Supporters claim the exclusive focus on reducing fat is oversimplified, and that low-fat diets are not automatically healthy ones. They claim that the western world is not suffering from a collective failure of will to exercise, but has been encouraged to eat more carbohydrates, which in turn stimulate appetite and more eating. Some go so far as to suggest that if the human body were truly as fragile and susceptible to illness due to small variations in diet as many doctors and dietitians have been suggesting, the species could never have survived its more primitive days. They argue that the fact that industrialized nations (notably the U.S.) are showing such an epidemic of health problems indicates that some fundamental and important aspect of the diet among these people is drastically different from early humans (and indeed the intake of sugars and starches certainly qualifies as a big difference). Conversely, early human lifespans were much shorter, and little is known about the specific diets, overall wellness or quality of life of those early humans.

The recent rise in western obesity rates has coincided with a widespread belief in low-fat, high-carbohydrate as a healthy way of eating. By contrast, traditional high-fat French cooking has led to a much lower incidence of obesity, morbid obesity and chronic heart disease than the high-sugar American diet, despite overall energy intake and exercise levels being the same.

The Inuit paradox

Vilhjalmur Stefansson, a Canadian Arctic explorer and ethnologist, documented the fact that most Inuit lived on a diet of about 90% meat and fish, often going 6-9 months a year on nothing but meat and fish--essentially, a zero-carbohydrate diet. He found that he and his fellow European-descent explorers were also perfectly healthy on such a diet. When medical authorities questioned him on this, he and a fellow explorer agreed to undertake a study under the auspices of the Journal of the American Medical Association to demonstrate that they could eat a 100% meat diet in a closely-observed laboratory setting for the first several weeks, with paid observers for the rest of an entire year. The results were published in the Journal of the AMA, and both men were perfectly healthy on such a diet, without vitamin supplementation or anything else in their diet except animal product. It is worthy of note that the health of the participants deteriorated in the first few weeks of the trial as the participants were fed only with lean muscle meats, unlike the Inuits who ate at least 50% fat. [17] Once fat was added, their health was regained. Like the Eskimos, they also ate other parts of the animal, such as the brains, liver, bone marrow, and other offal, providing more nutrition than muscle meat alone. [18]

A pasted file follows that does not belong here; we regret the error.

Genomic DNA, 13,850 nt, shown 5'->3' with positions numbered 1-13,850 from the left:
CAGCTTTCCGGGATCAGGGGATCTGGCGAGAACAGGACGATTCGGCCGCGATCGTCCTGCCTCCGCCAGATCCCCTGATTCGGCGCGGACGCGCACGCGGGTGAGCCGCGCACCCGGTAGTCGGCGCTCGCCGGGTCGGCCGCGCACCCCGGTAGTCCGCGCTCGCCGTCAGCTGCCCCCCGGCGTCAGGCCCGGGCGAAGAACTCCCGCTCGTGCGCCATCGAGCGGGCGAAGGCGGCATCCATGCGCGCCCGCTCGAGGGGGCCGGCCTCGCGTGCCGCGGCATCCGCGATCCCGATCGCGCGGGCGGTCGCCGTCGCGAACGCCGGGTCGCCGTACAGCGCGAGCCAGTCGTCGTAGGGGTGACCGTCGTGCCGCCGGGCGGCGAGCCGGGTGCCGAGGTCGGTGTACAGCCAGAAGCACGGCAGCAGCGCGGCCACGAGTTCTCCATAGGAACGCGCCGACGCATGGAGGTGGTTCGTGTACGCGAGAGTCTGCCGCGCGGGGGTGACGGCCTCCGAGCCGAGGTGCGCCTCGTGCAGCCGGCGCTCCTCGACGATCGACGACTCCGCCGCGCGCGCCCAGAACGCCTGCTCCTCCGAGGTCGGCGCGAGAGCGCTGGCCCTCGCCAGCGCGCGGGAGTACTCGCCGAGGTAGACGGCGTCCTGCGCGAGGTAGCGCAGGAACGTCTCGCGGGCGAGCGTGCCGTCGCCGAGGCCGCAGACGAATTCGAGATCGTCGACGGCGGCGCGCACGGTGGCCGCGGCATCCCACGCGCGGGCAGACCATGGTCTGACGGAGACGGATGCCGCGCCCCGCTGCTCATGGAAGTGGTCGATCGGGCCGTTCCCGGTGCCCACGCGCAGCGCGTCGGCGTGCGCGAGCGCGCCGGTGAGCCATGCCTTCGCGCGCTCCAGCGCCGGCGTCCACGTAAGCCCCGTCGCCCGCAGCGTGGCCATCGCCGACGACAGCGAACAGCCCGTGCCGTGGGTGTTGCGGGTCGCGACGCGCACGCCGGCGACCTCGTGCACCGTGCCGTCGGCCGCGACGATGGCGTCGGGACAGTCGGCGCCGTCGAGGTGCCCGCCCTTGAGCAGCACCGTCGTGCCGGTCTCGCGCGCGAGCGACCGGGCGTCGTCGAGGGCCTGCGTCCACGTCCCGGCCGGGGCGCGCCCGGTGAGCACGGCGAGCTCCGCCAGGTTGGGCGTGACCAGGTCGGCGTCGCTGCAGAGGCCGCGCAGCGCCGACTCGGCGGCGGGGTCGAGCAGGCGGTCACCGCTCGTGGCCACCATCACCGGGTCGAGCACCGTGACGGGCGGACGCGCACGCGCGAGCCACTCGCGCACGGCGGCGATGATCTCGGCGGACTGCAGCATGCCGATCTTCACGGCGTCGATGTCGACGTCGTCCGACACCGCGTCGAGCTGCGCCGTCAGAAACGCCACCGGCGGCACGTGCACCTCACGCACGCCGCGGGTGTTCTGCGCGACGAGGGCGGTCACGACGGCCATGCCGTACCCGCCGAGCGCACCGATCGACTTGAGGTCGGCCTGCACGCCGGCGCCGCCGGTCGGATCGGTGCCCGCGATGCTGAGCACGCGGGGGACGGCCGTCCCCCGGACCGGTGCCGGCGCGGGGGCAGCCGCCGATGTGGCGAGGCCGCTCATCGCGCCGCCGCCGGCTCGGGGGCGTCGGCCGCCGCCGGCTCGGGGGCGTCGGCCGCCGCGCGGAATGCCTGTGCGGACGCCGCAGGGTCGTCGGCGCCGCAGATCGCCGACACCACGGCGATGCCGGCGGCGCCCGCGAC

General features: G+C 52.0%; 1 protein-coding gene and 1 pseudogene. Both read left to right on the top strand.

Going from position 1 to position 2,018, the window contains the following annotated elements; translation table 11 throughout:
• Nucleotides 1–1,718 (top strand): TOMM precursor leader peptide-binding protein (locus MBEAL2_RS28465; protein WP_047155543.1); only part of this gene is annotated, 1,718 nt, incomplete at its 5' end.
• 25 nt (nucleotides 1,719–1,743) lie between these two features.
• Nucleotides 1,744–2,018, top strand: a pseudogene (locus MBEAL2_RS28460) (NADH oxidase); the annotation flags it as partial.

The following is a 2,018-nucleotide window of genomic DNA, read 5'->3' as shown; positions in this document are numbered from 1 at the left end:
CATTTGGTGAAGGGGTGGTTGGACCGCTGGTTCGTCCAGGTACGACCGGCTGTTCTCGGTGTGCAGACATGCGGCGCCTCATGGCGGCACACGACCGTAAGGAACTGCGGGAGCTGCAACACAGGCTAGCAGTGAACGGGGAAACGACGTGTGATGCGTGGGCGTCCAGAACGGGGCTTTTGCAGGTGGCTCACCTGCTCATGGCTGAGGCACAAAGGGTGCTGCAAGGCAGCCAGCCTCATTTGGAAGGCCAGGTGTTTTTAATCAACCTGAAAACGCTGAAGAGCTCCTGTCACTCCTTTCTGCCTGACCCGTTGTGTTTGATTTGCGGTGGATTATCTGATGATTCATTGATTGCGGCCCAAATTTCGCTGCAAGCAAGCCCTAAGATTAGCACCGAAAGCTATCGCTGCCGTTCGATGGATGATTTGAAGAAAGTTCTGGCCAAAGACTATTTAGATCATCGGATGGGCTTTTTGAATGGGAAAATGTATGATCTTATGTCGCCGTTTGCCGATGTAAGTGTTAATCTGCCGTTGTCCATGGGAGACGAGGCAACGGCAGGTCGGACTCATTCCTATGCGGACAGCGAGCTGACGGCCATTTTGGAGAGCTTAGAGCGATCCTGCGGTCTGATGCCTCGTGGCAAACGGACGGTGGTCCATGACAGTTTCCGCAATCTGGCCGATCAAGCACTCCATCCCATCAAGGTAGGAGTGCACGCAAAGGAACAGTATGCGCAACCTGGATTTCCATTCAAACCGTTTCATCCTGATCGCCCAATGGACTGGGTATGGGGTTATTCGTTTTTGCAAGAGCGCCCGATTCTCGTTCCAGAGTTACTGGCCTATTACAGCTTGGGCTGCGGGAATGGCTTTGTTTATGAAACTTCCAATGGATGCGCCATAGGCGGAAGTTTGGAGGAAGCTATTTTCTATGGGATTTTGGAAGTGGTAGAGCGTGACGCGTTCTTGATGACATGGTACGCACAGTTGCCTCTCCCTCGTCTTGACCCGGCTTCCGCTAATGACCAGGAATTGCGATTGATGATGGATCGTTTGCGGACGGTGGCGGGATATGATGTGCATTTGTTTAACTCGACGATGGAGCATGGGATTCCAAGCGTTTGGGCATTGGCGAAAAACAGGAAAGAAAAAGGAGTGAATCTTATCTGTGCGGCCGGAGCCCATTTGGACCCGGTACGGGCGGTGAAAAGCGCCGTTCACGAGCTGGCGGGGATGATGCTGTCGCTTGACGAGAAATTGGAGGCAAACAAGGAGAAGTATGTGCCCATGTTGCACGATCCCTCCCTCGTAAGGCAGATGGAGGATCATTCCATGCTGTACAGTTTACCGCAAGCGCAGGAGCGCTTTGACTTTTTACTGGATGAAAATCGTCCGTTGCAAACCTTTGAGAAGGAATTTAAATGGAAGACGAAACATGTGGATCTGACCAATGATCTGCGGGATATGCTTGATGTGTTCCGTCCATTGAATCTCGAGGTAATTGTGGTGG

Favourable studies

Advocates point to scientific trials demonstrating the efficacy and safety of low carb diets. Several independent clinical trials have shown that low carb diets can be successfully used to lose weight. These trials found that, in the short term, risk factors for heart disease and Type 2 diabetes — such as blood serum cholesterol and insulin levels — tended to improve in spite of increased consumption of saturated fat and cholesterol. The trials were of short duration, and were not able to assess the long-term health effects of the diet.